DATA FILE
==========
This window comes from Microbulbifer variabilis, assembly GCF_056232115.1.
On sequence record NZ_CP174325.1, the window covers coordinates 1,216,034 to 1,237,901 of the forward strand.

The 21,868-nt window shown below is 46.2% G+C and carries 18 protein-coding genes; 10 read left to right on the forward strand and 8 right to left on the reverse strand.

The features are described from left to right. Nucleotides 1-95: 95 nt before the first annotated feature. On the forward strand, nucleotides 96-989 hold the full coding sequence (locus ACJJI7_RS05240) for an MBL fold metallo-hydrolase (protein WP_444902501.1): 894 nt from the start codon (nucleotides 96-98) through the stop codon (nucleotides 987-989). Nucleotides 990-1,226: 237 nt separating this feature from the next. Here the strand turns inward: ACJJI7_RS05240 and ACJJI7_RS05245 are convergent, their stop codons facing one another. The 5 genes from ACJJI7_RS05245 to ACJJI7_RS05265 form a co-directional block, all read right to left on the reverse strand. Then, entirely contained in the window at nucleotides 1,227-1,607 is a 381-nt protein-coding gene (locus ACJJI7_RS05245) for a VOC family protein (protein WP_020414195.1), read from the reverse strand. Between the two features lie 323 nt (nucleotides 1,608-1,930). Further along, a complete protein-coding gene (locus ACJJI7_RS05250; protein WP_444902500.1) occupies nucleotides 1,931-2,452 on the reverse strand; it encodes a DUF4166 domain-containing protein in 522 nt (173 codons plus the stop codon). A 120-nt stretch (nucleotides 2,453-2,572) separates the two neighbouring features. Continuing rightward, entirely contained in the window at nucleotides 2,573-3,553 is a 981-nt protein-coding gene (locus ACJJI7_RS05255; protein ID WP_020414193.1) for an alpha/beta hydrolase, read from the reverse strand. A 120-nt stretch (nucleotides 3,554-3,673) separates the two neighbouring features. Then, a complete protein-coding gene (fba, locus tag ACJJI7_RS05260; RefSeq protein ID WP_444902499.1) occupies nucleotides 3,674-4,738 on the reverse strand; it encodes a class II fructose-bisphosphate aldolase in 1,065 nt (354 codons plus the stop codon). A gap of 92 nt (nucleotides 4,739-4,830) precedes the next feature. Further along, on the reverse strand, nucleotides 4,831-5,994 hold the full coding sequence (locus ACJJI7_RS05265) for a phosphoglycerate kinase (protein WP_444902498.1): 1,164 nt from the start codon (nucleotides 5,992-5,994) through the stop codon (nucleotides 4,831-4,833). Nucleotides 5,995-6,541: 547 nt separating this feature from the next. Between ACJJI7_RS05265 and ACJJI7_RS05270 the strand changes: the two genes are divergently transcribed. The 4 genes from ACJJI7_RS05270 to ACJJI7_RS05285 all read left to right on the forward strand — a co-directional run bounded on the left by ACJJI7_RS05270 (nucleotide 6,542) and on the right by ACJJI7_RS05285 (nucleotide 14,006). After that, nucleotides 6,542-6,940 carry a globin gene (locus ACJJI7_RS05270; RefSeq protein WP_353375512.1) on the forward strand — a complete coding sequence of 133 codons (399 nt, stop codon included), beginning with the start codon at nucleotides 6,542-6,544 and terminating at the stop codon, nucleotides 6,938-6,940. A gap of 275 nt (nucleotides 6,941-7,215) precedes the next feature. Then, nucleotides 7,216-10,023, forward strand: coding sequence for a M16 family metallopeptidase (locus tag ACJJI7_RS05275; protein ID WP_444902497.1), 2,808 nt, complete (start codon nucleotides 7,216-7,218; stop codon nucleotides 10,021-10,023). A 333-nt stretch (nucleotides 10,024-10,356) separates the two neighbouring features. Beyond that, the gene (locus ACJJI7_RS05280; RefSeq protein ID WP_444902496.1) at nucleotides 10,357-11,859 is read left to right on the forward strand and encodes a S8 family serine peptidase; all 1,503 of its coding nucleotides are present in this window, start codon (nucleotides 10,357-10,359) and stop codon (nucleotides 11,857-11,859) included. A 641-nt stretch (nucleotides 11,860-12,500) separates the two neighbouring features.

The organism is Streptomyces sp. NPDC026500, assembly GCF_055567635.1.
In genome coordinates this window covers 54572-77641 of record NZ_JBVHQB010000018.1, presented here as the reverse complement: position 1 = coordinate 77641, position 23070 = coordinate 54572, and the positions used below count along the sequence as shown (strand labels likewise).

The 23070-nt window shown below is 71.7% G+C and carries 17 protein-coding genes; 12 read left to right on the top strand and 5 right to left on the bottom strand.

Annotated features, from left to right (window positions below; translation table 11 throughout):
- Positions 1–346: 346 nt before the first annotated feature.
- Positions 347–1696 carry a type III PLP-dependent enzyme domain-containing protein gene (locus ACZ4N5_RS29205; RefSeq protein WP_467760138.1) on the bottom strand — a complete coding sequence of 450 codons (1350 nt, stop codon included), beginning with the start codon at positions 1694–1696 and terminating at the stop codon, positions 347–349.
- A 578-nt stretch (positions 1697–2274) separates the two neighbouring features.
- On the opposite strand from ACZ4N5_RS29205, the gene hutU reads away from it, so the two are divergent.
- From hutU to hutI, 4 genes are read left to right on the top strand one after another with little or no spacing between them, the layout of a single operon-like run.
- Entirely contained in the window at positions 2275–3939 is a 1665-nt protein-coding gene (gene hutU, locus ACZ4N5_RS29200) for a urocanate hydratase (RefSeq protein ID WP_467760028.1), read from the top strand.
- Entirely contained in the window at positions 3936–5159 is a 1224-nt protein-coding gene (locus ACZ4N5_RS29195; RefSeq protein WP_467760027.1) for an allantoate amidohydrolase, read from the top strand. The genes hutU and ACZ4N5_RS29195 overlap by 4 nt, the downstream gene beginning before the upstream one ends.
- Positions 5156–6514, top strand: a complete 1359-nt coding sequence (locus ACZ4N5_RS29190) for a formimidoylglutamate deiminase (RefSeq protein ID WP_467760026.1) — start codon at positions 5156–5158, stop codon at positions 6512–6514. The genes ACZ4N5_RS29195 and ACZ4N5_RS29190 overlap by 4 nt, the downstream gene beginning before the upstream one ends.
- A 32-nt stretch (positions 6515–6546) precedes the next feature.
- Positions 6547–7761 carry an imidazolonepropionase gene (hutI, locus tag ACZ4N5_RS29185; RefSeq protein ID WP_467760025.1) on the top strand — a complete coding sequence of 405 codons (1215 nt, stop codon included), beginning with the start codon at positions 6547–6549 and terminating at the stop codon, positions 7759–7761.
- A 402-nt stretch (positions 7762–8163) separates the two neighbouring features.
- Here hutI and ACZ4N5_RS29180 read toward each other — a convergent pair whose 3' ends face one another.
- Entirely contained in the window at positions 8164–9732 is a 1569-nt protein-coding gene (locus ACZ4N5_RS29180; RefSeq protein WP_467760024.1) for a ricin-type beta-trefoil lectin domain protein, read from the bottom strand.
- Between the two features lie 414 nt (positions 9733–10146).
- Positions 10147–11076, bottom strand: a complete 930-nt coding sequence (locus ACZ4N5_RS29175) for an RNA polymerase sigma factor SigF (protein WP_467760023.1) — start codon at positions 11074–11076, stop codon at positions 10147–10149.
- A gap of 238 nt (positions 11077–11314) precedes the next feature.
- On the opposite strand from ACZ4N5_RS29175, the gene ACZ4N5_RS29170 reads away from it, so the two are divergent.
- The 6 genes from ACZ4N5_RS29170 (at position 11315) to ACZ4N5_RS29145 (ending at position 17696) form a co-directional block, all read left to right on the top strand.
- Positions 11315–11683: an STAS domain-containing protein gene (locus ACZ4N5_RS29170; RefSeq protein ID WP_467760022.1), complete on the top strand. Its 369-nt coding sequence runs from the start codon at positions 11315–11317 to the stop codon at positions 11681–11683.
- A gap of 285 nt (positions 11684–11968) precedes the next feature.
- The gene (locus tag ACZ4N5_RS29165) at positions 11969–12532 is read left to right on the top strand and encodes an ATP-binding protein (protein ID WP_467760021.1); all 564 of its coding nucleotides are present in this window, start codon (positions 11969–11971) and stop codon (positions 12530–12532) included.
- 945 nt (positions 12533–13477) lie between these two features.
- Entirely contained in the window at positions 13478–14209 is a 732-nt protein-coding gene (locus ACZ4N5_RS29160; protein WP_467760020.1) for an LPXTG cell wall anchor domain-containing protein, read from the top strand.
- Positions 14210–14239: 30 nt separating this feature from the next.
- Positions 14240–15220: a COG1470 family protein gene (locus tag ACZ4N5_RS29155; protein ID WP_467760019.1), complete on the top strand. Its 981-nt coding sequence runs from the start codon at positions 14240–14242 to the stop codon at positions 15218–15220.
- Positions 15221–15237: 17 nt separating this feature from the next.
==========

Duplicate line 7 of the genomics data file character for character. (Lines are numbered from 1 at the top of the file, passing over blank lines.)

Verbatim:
The 23070-nt window shown below is 71.7% G+C and carries 17 protein-coding genes; 12 read left to right on the top strand and 5 right to left on the bottom strand.